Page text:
Are Smartphones the Key to Wider Car to Car Communications?
The real money to be made in car to car communication isn’t with outfitting new cars. It’s with retrofitting old ones.
We already have car to car for non “connected cars” on a certain level. Waze is the driving and navigation platform that enables smartphones to be used as information broadcasters. The backbone of the app is the aggregator, the thing that makes sense of data coming from millions of smartphones. The individual app is the receiver, presenting traffic data from the aggregator in context with where you are.
Early in 2014, Automatic announced that iBeacon technology was coming to their OBD-II port dongle based system. Haven’t heard anything about it since, unfortunately. Theoretically, iBeacons on cars within 30 feet of each other could pass information back and forth.
These two examples represent the two paths taken so far. Smartphone or beacon. Both have advantages, and their disadvantages aren’t “deal killers.” A beacon stays in the vehicle, a smartphone can be lost or stolen. Beacons can be installed in phones, and can do most of the same things their OBD-II brethren can accomplish.
My thinking is that if you want to spur car-to-car communications even faster, build it on the smartphone. Why? It’s what we already carry with us. It can provide a foundation of information about speed, direction and location. If you want to add more value, augment the smartphone app with an OBD-II port dongle. This would allow you the ability to pull data about tire traction information (from wheel sensors), outside temperature (from the car’s outside thermometer), weather (are the wipers on or off?), and other information.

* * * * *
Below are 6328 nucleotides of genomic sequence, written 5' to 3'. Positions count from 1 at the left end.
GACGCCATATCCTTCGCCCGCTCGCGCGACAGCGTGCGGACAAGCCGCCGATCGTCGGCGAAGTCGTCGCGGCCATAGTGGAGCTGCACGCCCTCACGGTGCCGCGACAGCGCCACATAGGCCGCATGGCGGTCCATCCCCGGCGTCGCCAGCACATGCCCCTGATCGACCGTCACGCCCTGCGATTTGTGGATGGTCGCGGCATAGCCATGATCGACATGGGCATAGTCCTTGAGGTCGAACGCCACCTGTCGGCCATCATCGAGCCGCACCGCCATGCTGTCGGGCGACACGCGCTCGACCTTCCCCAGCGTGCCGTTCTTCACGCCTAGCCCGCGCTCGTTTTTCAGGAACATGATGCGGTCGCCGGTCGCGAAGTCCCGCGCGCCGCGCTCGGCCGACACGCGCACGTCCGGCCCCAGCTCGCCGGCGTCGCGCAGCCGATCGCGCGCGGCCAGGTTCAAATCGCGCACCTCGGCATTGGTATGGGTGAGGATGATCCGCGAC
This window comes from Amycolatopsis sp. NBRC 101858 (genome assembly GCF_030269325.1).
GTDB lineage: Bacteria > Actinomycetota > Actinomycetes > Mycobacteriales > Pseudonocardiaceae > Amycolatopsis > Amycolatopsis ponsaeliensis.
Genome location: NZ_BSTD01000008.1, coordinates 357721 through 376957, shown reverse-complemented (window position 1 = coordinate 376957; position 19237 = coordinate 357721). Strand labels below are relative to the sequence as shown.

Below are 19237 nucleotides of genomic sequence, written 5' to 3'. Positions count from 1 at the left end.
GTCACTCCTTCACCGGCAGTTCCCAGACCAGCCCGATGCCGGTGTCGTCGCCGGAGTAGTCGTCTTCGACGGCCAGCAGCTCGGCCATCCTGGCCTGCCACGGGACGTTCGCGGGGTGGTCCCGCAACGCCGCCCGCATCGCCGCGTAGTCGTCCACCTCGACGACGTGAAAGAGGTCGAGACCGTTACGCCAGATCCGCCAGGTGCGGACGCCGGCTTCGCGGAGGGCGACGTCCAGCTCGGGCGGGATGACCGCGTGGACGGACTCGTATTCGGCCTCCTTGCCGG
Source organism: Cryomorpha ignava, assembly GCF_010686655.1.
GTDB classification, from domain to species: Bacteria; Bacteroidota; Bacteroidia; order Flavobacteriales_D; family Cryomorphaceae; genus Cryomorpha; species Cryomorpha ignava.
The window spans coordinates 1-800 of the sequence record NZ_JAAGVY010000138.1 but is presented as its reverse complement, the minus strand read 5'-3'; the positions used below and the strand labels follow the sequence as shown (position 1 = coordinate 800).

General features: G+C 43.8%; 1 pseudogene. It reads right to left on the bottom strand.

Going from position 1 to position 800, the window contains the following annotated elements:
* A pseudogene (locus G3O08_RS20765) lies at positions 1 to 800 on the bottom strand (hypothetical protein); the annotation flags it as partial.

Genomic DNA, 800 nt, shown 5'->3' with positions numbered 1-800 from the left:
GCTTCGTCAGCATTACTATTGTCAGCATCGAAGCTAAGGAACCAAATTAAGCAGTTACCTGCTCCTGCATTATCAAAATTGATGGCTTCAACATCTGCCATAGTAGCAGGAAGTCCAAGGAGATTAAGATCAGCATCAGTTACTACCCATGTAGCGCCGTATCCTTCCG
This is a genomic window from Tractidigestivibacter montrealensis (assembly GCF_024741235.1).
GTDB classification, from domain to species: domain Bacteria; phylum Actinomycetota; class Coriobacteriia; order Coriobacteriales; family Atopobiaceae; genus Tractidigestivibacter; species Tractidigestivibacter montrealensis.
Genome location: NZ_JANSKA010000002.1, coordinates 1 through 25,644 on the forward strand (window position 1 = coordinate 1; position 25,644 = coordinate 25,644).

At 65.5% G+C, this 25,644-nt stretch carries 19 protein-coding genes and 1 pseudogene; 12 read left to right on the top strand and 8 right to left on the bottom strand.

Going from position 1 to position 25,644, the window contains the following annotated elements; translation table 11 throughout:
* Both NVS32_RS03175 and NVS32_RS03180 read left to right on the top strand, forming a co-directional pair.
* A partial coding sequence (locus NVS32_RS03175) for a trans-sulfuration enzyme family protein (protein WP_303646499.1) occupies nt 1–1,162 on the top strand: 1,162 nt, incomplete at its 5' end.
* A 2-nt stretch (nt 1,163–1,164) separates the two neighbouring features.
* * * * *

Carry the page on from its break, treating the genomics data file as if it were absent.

Smartphones could pass basic information off to similarly equipped phones seamlessly, as each vehicle passes the other. All cars would send this data to an aggregator for processing.
Apps like these usually fail because we humans get our ego up. Once we accomplish this, we believe that we’ve created the wheel again–and then want to keep it for ourselves. If you want to make this car to car communications app usable for more people than those who have the app, make it open source–as well as something that can be easily be integrated into existing connected car technology standards. We are learning, slowly, that giving people the tools to integrate data into their own solutions saves time, money, and results in a better new product.
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